Preventing eating disorders
Whitney Ladd Post battled an eating disorder in college and later as a professional rower until she found help. Today, she’s recovered and guides young women struggling with disordered eating and body image concerns through education and advocacy. Whitney shares her insight with SheKnows.
Why are you interested in eating disorders?
Whitney Ladd Post: My passion for this topic comes from my personal struggle with bulimia that began when I went away to college. Bulimia was a terrible way to go through life, and, for me, the disorder persisted for well over a decade. Despite being an athlete, and later in life, a world champion rower, I tried hard to feel OK in general and to feel pretty in my body, but I never did. I always felt like my tightly wrapped exterior was about to unravel. The sense of secrecy and shame compounded over time and took away from my relationships, dreams, ambitions, and daily happiness.
Professionally, I’ve worked as a clinician designing and implementing eating disorder programs, and as an educator and advocate on behalf of eating disorder recovery. I recently co-founded the Eating for Life Alliance, a non-profit focused on providing education to colleges on preventing and treating eating disorders.
The invisible issue
What do parents need to know about girls and eating disorders?
Post: Since 1950 there have been increases in bulimia nervosa of nearly 35 percent during every five-year period. We live in a culture that sets young women up for body dissatisfaction. Our society promotes an impossible physical ideal, and litters the media with advertisements and messages saying that having the perfect body will in some way solve all of our problems.
"Even if it’s uncomfortable discussing eating concerns with your daughter, you need to do it."
Eating disorders are also an “invisible” issue — people can struggle for a long time with an eating disorder and still perform well in their daily lives while being emotionally distressed and physically compromised at the same time. It’s also important to remember that substantial weight change is not the only sign of a problem; not all eating disorders have a dramatic impact on weight. Bulimia and EDNOS (eating disorders not otherwise specified) are disorders that can occur within a normal weight range.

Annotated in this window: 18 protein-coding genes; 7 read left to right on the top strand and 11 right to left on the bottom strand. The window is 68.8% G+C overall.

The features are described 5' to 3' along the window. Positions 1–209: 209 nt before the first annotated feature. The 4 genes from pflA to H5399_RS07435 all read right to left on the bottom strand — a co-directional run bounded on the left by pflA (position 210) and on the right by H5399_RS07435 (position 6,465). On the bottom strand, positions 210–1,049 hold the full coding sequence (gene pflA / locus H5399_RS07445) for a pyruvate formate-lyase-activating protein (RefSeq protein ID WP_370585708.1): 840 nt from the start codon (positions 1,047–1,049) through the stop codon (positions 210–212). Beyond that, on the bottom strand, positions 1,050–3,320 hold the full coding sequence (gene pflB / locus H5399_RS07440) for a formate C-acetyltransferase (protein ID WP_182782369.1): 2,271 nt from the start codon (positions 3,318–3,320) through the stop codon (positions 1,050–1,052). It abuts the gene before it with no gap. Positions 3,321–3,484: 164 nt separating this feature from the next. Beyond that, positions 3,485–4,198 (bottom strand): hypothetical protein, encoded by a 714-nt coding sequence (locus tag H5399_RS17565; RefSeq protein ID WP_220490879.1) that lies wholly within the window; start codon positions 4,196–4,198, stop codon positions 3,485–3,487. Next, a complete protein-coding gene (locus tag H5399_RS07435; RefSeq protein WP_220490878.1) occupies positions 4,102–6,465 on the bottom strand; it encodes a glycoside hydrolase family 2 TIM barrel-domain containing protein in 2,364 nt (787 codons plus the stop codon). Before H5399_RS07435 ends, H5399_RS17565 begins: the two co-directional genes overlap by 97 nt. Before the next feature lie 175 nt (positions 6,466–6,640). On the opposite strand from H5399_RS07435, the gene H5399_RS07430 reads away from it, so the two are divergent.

Even if it’s uncomfortable discussing eating concerns with your daughter, you need to do it. The longer the problem goes on, the harder it becomes to treat.
Give girls a boost
What are some things parents should never say to their daughters?
Post: Eighty percent of women in the U.S. are dissatisfied with their appearance and more than 50 percent of girls ages 11-13 think they’re fat. Be careful not to say negative remarks about your own body such as, “I look so fat” or “Everything would be better if I could lose 10 pounds.” Talk about nutritional qualities of food rather than stating the calories or fat content. Don’t be critical of your daughter’s weight or appearance. Make sure that what you say to your daughter reflects how she feels, her friendships, her talents, her challenges — not just how she looks or what she eats.
What can parents do to help boost their daughters’ self-esteem?
Post: Teach your daughter that “fat” is not a feeling. If she says, “I feel fat,” she likely means, “I feel sad, mad or frustrated,” so talk about her deeper feelings. How she perceives herself may not be aligned with how she actually looks. One of the most important strategies a young woman can have is other trusted people in her life to talk to. Encourage her to have an area of her life based on developing a skill like a sport, musical theater or debate club, so she can gain a positive sense of self. Give her permission not to be perfect.
How do you help your daughters develop a healthy body image? Please share your thoughts and stories in comments below.
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